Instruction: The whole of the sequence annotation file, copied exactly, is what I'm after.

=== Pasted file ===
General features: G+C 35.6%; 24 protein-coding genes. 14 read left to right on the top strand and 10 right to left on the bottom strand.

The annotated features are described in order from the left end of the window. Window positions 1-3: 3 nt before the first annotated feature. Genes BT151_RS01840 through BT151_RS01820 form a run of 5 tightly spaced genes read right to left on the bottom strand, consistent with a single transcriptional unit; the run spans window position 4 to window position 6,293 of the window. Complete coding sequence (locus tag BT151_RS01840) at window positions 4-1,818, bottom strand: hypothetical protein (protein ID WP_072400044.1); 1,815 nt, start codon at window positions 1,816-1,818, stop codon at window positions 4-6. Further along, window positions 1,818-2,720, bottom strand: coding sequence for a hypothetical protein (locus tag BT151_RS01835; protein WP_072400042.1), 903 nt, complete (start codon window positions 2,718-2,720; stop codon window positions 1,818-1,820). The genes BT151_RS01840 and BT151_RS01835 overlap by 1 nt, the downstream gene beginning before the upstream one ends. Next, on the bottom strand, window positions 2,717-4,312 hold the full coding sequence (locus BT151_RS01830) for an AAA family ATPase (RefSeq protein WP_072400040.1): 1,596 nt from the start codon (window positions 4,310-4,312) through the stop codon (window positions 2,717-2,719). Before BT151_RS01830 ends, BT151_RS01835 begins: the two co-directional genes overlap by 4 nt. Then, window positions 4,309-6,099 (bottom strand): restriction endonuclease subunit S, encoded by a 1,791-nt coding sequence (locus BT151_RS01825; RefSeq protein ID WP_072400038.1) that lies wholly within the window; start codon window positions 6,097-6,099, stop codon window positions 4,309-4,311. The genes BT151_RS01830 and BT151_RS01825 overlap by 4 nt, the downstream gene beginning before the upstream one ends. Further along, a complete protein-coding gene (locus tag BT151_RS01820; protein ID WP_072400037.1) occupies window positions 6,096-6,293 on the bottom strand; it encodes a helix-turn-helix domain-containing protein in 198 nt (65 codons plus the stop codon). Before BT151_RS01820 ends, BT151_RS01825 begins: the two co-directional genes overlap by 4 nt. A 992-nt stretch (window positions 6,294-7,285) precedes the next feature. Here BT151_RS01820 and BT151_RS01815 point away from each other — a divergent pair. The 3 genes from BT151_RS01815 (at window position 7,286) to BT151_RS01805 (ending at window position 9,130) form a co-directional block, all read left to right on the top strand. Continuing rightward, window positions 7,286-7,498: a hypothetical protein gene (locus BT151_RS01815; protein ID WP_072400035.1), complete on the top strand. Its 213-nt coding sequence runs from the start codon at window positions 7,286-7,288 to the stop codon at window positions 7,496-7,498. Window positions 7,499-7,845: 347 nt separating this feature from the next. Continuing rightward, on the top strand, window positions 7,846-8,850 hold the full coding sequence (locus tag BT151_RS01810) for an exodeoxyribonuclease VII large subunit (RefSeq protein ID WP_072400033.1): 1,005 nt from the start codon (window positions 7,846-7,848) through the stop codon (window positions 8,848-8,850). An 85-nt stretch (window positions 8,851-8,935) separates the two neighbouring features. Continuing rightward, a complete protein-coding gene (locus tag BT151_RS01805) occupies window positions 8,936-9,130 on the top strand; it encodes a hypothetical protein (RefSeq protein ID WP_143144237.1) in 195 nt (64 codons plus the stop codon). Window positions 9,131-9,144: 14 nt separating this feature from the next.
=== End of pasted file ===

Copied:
General features: G+C 35.6%; 24 protein-coding genes. 14 read left to right on the top strand and 10 right to left on the bottom strand.

The annotated features are described in order from the left end of the window. Window positions 1-3: 3 nt before the first annotated feature. Genes BT151_RS01840 through BT151_RS01820 form a run of 5 tightly spaced genes read right to left on the bottom strand, consistent with a single transcriptional unit; the run spans window position 4 to window position 6,293 of the window. Complete coding sequence (locus tag BT151_RS01840) at window positions 4-1,818, bottom strand: hypothetical protein (protein ID WP_072400044.1); 1,815 nt, start codon at window positions 1,816-1,818, stop codon at window positions 4-6. Further along, window positions 1,818-2,720, bottom strand: coding sequence for a hypothetical protein (locus tag BT151_RS01835; protein WP_072400042.1), 903 nt, complete (start codon window positions 2,718-2,720; stop codon window positions 1,818-1,820). The genes BT151_RS01840 and BT151_RS01835 overlap by 1 nt, the downstream gene beginning before the upstream one ends. Next, on the bottom strand, window positions 2,717-4,312 hold the full coding sequence (locus BT151_RS01830) for an AAA family ATPase (RefSeq protein WP_072400040.1): 1,596 nt from the start codon (window positions 4,310-4,312) through the stop codon (window positions 2,717-2,719). Before BT151_RS01830 ends, BT151_RS01835 begins: the two co-directional genes overlap by 4 nt. Then, window positions 4,309-6,099 (bottom strand): restriction endonuclease subunit S, encoded by a 1,791-nt coding sequence (locus BT151_RS01825; RefSeq protein ID WP_072400038.1) that lies wholly within the window; start codon window positions 6,097-6,099, stop codon window positions 4,309-4,311. The genes BT151_RS01830 and BT151_RS01825 overlap by 4 nt, the downstream gene beginning before the upstream one ends. Further along, a complete protein-coding gene (locus tag BT151_RS01820; protein ID WP_072400037.1) occupies window positions 6,096-6,293 on the bottom strand; it encodes a helix-turn-helix domain-containing protein in 198 nt (65 codons plus the stop codon). Before BT151_RS01820 ends, BT151_RS01825 begins: the two co-directional genes overlap by 4 nt. A 992-nt stretch (window positions 6,294-7,285) precedes the next feature. Here BT151_RS01820 and BT151_RS01815 point away from each other — a divergent pair. The 3 genes from BT151_RS01815 (at window position 7,286) to BT151_RS01805 (ending at window position 9,130) form a co-directional block, all read left to right on the top strand. Continuing rightward, window positions 7,286-7,498: a hypothetical protein gene (locus BT151_RS01815; protein ID WP_072400035.1), complete on the top strand. Its 213-nt coding sequence runs from the start codon at window positions 7,286-7,288 to the stop codon at window positions 7,496-7,498. Window positions 7,499-7,845: 347 nt separating this feature from the next. Continuing rightward, on the top strand, window positions 7,846-8,850 hold the full coding sequence (locus tag BT151_RS01810) for an exodeoxyribonuclease VII large subunit (RefSeq protein ID WP_072400033.1): 1,005 nt from the start codon (window positions 7,846-7,848) through the stop codon (window positions 8,848-8,850). An 85-nt stretch (window positions 8,851-8,935) separates the two neighbouring features. Continuing rightward, a complete protein-coding gene (locus tag BT151_RS01805) occupies window positions 8,936-9,130 on the top strand; it encodes a hypothetical protein (RefSeq protein ID WP_143144237.1) in 195 nt (64 codons plus the stop codon). Window positions 9,131-9,144: 14 nt separating this feature from the next.